The Food and Drug Administration hosted a Social Media Draft Guidance Webinar. The July 10 webinar included summary review of the three draft guidances issued this year to date followed by a brief Q&A. Thomas Abrams, director of the Office of Prescription Drug Promotion and the Center for Drug Evaluation and Research, set the stage by commenting, "Ongoing changes in technology have transformed the ways patients and health care professionals learn about medicine." As always, however, the heart of FDA's recommendations stem from its position, articulated in the webinar by Jean-Ah Kang, special assistant in the Director's Office of OPDP, that "regardless of the platform, truthful, accurate, and balanced product promotion best serves the public." During the webinar, FDA was not able to provide an estimate for finalization of the guidances. For those who missed it or were unable to connect due to technical difficulties with the webcast, here are some highlights:
- Barbara Chong of OPDP provided clarification on the scope of the guidance, saying, "This particular guidance does not apply to reminder promotions. ... There is a footnote within the guidance."
- For sites that are not restricted, such as by subscription or password, FDA does not need screen shots or other visual content to be submitted. "However, that is not the case for restricted sites because the FDA does not have access to the site whether it is password protected or a password is required. If that is the case, all content related to the discussion should be batched and submitted monthly to adequately provide context to facilitate the FDA's review."
- Ms. Chong said, "Again, let me reiterate that these recommendations are limited to interactive promotional media and that nothing has changed for the submission of static sites."
- Offering little compromise to industry, Jean-Ah Kang of OPDP said, "A quick overview of our policy with regard to the specific guidance topic: regardless of character space constraints that may be present on certain Internet and social media platforms, if a firm chooses to make a product benefit claim, the firm should also incorporate risk information within the same character-space-limited medium."
- Ms. Kang gave a later clarification on the topic of "www.product.com/risk," saying, "a link to PI or brief summary would not suffice in place of disclosing risk information within the communication itself if that communication contained claims of benefit."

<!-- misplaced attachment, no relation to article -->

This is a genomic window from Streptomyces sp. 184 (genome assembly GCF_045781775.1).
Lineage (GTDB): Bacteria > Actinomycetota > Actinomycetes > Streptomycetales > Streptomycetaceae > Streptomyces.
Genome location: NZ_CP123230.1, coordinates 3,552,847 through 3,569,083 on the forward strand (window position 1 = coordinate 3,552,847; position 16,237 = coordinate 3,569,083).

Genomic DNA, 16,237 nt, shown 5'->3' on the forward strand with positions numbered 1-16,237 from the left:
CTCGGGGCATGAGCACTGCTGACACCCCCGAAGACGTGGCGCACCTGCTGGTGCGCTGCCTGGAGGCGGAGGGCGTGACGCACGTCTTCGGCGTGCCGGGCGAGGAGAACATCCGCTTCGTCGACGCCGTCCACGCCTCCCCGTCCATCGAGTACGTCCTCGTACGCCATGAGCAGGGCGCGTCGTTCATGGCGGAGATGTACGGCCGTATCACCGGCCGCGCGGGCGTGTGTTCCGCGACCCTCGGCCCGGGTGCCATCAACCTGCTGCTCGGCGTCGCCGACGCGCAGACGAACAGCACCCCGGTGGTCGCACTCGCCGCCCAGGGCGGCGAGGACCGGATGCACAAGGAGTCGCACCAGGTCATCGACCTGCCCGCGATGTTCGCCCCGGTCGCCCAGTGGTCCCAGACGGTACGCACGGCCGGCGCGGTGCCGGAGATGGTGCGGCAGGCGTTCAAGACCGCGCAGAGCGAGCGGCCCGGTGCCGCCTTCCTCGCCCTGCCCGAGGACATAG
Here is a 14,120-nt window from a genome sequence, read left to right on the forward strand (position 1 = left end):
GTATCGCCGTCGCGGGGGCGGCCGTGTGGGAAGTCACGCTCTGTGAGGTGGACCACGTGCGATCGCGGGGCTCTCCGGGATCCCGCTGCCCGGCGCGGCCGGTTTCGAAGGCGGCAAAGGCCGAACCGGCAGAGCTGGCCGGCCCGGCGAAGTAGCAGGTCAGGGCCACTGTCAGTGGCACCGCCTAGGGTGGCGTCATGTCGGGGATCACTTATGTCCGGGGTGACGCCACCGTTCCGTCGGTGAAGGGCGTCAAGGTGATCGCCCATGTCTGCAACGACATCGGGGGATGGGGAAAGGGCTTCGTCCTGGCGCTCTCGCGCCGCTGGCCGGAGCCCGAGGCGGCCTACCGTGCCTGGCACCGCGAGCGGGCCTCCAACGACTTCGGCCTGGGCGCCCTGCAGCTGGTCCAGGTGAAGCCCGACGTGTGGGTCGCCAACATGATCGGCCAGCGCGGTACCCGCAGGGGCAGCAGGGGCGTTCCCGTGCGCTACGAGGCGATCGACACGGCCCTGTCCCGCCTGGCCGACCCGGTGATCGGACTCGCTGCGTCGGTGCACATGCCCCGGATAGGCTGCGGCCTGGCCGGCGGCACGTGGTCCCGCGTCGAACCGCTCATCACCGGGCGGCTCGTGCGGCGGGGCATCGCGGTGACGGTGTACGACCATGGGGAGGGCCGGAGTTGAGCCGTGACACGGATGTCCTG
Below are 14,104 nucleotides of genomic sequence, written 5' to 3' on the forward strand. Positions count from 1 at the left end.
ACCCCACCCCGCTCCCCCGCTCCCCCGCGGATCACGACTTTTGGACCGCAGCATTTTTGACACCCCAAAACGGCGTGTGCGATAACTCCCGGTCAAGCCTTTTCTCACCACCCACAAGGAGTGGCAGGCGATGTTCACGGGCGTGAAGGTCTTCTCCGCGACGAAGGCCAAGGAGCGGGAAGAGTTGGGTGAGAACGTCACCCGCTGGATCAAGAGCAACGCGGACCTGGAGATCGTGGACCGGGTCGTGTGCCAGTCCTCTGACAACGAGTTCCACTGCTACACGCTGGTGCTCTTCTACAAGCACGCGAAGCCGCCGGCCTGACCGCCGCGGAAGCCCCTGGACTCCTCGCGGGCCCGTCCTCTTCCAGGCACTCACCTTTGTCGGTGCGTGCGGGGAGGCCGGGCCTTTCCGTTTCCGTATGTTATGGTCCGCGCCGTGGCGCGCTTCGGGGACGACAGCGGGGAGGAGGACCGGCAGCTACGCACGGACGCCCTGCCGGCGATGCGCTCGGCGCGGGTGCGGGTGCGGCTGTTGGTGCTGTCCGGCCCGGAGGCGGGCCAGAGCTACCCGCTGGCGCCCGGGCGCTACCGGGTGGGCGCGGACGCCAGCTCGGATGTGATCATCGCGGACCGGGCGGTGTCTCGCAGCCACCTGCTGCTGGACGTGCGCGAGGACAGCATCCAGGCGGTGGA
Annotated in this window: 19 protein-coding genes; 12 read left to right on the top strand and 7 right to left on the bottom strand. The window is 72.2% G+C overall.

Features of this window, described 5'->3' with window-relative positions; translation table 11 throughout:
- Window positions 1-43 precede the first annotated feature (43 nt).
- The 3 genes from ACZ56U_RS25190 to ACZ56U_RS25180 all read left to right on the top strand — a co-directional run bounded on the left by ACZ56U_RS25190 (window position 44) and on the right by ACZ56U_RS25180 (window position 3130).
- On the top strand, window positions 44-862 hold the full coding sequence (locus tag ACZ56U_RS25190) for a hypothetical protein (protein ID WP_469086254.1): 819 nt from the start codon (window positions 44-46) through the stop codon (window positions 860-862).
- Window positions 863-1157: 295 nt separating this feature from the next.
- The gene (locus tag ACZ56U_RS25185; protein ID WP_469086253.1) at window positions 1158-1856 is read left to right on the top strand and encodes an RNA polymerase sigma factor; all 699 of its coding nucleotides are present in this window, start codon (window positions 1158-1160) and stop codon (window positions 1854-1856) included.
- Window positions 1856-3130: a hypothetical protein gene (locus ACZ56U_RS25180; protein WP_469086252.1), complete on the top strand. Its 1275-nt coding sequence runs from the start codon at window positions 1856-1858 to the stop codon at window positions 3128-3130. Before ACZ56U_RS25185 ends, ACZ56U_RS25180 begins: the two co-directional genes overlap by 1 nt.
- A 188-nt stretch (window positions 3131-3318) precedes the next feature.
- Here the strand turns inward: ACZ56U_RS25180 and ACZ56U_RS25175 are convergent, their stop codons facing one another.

- The only ground that FDA seems to intend to give regarding character-space-limited communications is in allowing the exclusion of dose information as long as it is present on the landing page of all included hyperlinks.
- When questioned about the guidance's applicability to mobile device limitations, Ms. Kang responded, "The draft guidance does not address technology-specific layout features that would result in product promotion recitations that may differ depending on the device used to view them - in this question, how you see something on a mobile device. Just remember, the scope of this draft guidance is specific to Internet social media platforms that impose character space limitations, the emphasis being on the word 'character.' We believe something such as a mobile device does not impose character space limitations, and that would be outside the scope of this guidance."
- Julie Chronis, J.D., of OPDP, said, "Positive or negative, I want to emphasize that the correction of misinformation is a voluntary activity."
- The point was also emphasized that "FDA does not intend to object if appropriate corrective information does not satisfy otherwise applicable regulatory requirements regarding labeling or advertising (if any)."
- Two questions arose regarding FDA's policy overview statements above: "Is it really appropriate for companies to correct misinformation by a third party?" and "Is this corrected information subject to the label requirements of the act?"
- Ms. Chronis remarked, "A firm is responsible for the content generated by an employee or agent who is acting on behalf of the firm to promote the firm's project. ... A firm is generally not responsible for user-generated content that is truly independent of the firm. That is key: not produced by or prompted by the firm in any way." This led to the question of whether FDA considers the mere creation of a social media page to qualify as "prompting." Ms. Chronis responded, "The answer is no; the mere creation of a social media page generally would not be considered prompting. However, if a firm triggers a response by its actions, the firm may have prompted a response. So of course everything would be determined on a case-by-case basis."
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